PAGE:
A:

Investing directly in commodities, such as gold or oil, tends to be more difficult for investors than investing in stocks and bonds. A major reason for this is that stocks and bonds are readily transferable and easily accessible to the average investor. Traditionally, commodities have been more difficult to invest in due to the complex way in which they trade through the futures and options markets. In other words, an investor can't just buy a barrel of oil.

Gold is more accessible to the average person because an investor can easily purchase gold bullion (gold in its physical form), from a dealer or, in some cases, from a bank. However, with the advent of more advanced financial instruments, gold, along with other commodities, has become much easier to invest in without having to buy the physical metal. There are now exchange traded funds (ETF), that replicate the movements of the underlying commodity, giving investors direct exposure. While not every commodity has an ETF, both gold and oil have ETFs. For example, the SPDR Gold Shares (ticker symbol GLD) trades on the New York Stock Exchange and can be traded at any time throughout the trading day. Each share of the ETF represents one-tenth of an ounce of gold, so if gold is currently $600 an ounce, the gold ETF will trade at $60 per share. This investment product is one of the easiest and least expensive ways to access the gold market. (To learn more, see Introduction To Exchange-Traded Funds.)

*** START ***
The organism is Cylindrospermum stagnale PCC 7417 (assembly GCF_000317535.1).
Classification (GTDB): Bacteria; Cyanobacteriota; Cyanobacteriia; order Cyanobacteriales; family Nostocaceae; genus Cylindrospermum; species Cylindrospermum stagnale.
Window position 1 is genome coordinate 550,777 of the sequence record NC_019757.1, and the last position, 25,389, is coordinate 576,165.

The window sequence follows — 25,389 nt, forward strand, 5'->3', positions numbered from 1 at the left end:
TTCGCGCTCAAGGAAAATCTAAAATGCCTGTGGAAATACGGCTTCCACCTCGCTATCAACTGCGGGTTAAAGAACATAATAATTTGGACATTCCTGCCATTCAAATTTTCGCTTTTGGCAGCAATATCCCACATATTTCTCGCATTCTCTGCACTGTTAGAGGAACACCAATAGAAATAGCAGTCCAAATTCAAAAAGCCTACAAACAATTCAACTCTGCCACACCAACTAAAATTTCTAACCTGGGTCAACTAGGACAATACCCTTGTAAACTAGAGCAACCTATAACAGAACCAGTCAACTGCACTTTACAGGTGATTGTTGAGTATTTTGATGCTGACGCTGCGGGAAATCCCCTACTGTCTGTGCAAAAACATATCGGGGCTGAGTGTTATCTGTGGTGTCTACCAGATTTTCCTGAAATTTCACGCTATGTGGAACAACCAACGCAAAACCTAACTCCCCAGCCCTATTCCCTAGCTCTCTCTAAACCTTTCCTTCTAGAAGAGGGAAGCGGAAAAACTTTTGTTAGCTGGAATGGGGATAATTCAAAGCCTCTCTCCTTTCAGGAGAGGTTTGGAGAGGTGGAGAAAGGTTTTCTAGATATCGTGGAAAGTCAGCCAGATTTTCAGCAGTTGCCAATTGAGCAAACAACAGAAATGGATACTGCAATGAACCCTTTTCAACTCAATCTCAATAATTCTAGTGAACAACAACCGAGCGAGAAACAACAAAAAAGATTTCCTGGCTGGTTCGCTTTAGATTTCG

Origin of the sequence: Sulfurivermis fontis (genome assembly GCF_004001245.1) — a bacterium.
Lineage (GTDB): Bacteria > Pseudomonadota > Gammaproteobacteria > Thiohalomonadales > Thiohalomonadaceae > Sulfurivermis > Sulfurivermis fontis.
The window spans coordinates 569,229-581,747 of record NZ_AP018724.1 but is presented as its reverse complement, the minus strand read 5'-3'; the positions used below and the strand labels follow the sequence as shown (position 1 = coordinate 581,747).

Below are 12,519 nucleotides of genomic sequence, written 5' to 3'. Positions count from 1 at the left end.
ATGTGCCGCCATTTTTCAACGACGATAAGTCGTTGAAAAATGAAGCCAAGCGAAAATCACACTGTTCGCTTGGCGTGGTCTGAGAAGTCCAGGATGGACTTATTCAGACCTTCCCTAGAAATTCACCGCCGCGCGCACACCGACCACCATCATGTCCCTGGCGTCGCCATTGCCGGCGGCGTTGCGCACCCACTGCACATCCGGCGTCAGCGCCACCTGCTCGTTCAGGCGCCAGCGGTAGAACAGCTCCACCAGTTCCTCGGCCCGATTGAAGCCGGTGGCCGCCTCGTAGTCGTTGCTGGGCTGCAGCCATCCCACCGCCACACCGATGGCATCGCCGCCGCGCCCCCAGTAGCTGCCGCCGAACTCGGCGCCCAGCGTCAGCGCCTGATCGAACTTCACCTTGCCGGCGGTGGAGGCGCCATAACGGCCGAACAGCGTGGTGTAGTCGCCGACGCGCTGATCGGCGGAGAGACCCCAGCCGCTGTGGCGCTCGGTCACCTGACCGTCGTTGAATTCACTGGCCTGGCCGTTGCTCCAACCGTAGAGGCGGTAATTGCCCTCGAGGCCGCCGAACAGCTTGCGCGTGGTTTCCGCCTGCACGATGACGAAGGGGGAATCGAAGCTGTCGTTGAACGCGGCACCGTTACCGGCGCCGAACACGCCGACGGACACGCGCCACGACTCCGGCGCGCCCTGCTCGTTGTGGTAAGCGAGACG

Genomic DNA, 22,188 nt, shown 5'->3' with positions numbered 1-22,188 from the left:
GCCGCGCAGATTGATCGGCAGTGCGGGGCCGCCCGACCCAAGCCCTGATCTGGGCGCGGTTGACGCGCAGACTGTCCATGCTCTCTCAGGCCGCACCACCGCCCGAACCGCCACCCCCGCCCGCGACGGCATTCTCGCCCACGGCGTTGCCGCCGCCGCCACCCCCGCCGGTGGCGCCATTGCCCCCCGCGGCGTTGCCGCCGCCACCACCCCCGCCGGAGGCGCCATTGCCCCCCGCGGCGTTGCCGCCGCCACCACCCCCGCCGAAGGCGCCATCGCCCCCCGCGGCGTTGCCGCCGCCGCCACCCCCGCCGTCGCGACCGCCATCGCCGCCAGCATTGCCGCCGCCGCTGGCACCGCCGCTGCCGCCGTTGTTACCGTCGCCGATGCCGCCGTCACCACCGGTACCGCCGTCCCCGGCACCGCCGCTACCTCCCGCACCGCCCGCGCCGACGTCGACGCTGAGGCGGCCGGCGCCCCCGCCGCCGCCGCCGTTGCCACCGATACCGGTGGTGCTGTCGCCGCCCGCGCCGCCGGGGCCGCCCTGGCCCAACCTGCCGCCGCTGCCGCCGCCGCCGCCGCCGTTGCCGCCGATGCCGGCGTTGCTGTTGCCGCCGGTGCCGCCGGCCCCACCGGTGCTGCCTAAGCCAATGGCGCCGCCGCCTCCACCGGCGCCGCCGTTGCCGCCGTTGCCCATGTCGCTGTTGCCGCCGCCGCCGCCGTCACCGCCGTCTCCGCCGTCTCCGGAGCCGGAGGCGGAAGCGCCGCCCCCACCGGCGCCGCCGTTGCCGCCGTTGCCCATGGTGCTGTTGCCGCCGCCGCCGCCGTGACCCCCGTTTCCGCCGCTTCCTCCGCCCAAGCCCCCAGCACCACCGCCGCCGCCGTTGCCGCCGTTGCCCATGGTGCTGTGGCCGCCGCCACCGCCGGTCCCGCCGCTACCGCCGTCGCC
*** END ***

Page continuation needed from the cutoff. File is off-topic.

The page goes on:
In general, investors looking to invest in gold directly have three choices: they can purchase the physical asset, they can purchase an ETF that replicates the price of gold, or they can trade futures and options in the commodities market.

For more on the gold market, read The Gold Standard Revisited and What Is Wrong With Gold?

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